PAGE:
Researching Indigenous Peoples

Keen to get back on track as soon as possible, I began to review my research again. In hindsight, I can see that my project aims were too vague and were probably too generally linked to nature. Inspired by the wide reading carried out for my dissertation, I too quickly settled upon the topic ‘reconnecting with nature’,  which without specifying further , was just too broad. This resulted in a piece which lacked clear direction and depth, which was only ever likely to elicit a shallow response from the viewer. For a contemporary piece to be effective, it must ask specific questions, in order to fully challenge the viewer.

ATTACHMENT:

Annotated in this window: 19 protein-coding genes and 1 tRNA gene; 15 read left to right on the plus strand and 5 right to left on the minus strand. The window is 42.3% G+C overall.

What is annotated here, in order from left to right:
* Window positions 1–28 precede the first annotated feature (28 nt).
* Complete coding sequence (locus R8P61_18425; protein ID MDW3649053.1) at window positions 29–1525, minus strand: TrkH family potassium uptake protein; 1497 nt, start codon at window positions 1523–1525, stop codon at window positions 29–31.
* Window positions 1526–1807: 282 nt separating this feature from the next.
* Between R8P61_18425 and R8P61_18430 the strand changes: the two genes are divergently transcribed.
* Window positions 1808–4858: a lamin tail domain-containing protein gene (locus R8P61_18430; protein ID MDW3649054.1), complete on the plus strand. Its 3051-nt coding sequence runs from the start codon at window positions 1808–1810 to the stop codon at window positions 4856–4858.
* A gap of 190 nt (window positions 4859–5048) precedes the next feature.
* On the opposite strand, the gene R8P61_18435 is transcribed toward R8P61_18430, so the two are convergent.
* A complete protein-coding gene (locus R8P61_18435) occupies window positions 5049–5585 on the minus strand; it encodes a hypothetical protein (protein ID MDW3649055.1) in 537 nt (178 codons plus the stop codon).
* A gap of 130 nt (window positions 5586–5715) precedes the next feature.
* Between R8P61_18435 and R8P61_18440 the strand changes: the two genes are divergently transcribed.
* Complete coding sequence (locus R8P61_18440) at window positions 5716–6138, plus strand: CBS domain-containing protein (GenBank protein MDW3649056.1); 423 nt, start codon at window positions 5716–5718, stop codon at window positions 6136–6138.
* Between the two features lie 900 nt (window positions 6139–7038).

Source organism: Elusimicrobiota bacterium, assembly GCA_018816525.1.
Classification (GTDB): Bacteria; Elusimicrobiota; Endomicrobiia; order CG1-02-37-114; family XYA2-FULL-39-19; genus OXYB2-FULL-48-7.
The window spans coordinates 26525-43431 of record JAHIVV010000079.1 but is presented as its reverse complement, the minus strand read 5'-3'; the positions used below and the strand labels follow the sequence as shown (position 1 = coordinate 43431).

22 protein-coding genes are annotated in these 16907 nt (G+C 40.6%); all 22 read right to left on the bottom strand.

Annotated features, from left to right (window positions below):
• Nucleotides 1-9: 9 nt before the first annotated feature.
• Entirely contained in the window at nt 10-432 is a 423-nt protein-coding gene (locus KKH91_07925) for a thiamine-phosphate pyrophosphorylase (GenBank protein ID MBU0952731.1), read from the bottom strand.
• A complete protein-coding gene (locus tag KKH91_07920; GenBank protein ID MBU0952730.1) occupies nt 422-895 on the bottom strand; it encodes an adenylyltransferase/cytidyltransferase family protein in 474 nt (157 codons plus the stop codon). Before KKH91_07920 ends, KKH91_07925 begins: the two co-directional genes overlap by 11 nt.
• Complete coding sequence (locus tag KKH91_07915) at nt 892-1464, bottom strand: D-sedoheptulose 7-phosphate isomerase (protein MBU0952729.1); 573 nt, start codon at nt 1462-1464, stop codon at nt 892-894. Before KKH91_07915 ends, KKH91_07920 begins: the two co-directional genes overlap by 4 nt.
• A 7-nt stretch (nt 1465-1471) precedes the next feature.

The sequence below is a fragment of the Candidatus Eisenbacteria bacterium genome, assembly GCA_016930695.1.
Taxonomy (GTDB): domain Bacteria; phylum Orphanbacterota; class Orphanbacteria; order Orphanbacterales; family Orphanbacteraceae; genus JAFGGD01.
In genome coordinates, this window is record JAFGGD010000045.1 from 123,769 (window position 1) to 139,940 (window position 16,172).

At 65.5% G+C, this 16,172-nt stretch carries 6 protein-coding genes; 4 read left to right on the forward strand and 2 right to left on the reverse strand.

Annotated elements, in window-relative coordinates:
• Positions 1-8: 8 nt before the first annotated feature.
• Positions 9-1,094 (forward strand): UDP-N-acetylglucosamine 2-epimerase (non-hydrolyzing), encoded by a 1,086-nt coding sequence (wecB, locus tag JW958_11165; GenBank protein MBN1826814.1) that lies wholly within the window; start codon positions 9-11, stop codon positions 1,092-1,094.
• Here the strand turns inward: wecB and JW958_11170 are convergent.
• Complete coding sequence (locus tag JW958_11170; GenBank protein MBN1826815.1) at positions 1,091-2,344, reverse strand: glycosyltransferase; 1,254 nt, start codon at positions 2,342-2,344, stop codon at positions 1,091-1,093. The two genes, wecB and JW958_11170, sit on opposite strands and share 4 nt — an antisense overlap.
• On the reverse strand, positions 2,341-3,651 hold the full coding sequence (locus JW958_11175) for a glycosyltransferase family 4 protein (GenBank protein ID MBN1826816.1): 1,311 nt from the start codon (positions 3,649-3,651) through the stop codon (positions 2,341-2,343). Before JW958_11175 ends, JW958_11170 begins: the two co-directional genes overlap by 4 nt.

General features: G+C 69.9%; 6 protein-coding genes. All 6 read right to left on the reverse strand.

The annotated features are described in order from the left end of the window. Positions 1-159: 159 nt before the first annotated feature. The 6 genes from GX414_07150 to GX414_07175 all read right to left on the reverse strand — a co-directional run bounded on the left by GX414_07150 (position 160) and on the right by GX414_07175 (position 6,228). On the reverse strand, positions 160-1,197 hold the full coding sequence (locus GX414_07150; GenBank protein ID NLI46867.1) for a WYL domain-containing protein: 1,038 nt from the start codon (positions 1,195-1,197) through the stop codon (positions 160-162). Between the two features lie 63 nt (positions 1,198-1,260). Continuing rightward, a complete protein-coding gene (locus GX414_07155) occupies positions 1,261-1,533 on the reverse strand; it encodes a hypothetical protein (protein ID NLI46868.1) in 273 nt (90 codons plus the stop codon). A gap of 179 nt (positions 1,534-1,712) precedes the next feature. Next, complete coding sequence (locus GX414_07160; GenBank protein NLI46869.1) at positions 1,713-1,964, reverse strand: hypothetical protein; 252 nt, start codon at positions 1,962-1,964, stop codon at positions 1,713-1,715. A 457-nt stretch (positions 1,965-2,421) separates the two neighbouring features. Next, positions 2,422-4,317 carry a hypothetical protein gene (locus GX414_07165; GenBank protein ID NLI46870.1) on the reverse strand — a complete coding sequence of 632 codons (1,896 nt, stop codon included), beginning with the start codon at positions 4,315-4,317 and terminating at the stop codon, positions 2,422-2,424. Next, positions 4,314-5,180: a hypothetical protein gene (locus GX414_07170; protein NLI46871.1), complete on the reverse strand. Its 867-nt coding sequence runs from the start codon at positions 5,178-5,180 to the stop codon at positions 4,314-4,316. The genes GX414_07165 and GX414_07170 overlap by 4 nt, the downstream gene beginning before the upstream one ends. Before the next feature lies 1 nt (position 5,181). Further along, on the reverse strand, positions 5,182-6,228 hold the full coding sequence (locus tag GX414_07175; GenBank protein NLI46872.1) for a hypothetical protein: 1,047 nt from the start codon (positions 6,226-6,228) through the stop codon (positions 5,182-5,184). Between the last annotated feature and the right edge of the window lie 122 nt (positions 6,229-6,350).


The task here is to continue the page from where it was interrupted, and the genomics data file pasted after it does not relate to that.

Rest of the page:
I picked up Jay Griffiths ‘Wild’ book again which had had such a huge impact on me in the Autumn. In it he describes the lives of various indigenous peoples and how they live their lives so much more in harmony with nature. They stand as a symbol of a relationship lost to us. Yet we have even put this in jeopardy  through relentless deforestation, the building of dams and the destruction of their natural habitats. When making contact with these cultures over the last few centuries, we have saught to civilise tribes, arrogantly assuming that our western beliefs and culture are superior. Completely disregarding and overlooking their traditions and beliefs that have been handed down generation after generation, which have taught them how to live respectfully with nature. For me these people clearly represent an alternative way.


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